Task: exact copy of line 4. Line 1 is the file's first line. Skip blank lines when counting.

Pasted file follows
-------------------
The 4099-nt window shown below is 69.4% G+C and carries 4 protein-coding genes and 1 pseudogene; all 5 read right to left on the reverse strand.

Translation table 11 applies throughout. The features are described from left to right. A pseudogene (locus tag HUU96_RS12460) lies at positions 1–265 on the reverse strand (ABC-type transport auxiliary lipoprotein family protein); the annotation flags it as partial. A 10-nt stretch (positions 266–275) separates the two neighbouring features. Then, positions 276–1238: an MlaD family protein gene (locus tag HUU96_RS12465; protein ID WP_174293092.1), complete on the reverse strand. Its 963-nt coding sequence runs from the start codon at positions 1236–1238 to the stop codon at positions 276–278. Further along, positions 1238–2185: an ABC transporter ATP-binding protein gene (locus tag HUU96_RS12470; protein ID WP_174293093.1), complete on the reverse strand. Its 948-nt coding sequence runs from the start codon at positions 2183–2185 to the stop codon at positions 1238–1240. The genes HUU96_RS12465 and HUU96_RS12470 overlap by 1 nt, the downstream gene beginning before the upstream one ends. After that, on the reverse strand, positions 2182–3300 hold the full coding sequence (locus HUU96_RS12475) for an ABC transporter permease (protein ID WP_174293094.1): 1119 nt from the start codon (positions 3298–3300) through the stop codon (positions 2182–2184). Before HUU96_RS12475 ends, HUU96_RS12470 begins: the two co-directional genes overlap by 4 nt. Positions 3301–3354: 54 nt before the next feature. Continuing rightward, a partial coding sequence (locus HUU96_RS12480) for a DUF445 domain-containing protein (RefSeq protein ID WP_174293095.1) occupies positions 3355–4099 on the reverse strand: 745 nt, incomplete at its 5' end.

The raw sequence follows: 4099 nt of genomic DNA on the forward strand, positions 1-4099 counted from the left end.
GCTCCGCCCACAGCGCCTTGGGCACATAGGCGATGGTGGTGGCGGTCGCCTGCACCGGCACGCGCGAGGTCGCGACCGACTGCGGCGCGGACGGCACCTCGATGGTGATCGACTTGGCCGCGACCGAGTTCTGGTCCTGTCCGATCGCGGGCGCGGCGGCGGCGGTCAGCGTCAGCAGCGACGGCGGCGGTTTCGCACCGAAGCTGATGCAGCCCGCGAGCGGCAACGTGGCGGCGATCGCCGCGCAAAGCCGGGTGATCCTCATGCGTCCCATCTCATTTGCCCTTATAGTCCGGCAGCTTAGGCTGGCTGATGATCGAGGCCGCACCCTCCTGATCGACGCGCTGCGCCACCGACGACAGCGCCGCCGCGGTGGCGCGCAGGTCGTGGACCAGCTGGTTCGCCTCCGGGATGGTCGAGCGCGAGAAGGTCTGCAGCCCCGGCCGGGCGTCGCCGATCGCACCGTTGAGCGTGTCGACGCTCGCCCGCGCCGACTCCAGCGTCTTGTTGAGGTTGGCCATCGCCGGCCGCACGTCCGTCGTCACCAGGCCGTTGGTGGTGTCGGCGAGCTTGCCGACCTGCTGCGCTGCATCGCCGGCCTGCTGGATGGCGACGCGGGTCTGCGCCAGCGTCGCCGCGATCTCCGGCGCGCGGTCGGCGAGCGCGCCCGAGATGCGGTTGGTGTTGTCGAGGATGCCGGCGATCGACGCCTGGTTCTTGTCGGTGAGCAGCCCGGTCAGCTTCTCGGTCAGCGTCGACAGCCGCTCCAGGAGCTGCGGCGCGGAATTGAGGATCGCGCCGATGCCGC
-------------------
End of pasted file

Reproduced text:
GCTCCGCCCACAGCGCCTTGGGCACATAGGCGATGGTGGTGGCGGTCGCCTGCACCGGCACGCGCGAGGTCGCGACCGACTGCGGCGCGGACGGCACCTCGATGGTGATCGACTTGGCCGCGACCGAGTTCTGGTCCTGTCCGATCGCGGGCGCGGCGGCGGCGGTCAGCGTCAGCAGCGACGGCGGCGGTTTCGCACCGAAGCTGATGCAGCCCGCGAGCGGCAACGTGGCGGCGATCGCCGCGCAAAGCCGGGTGATCCTCATGCGTCCCATCTCATTTGCCCTTATAGTCCGGCAGCTTAGGCTGGCTGATGATCGAGGCCGCACCCTCCTGATCGACGCGCTGCGCCACCGACGACAGCGCCGCCGCGGTGGCGCGCAGGTCGTGGACCAGCTGGTTCGCCTCCGGGATGGTCGAGCGCGAGAAGGTCTGCAGCCCCGGCCGGGCGTCGCCGATCGCACCGTTGAGCGTGTCGACGCTCGCCCGCGCCGACTCCAGCGTCTTGTTGAGGTTGGCCATCGCCGGCCGCACGTCCGTCGTCACCAGGCCGTTGGTGGTGTCGGCGAGCTTGCCGACCTGCTGCGCTGCATCGCCGGCCTGCTGGATGGCGACGCGGGTCTGCGCCAGCGTCGCCGCGATCTCCGGCGCGCGGTCGGCGAGCGCGCCCGAGATGCGGTTGGTGTTGTCGAGGATGCCGGCGATCGACGCCTGGTTCTTGTCGGTGAGCAGCCCGGTCAGCTTCTCGGTCAGCGTCGACAGCCGCTCCAGGAGCTGCGGCGCGGAATTGAGGATCGCGCCGATGCCGC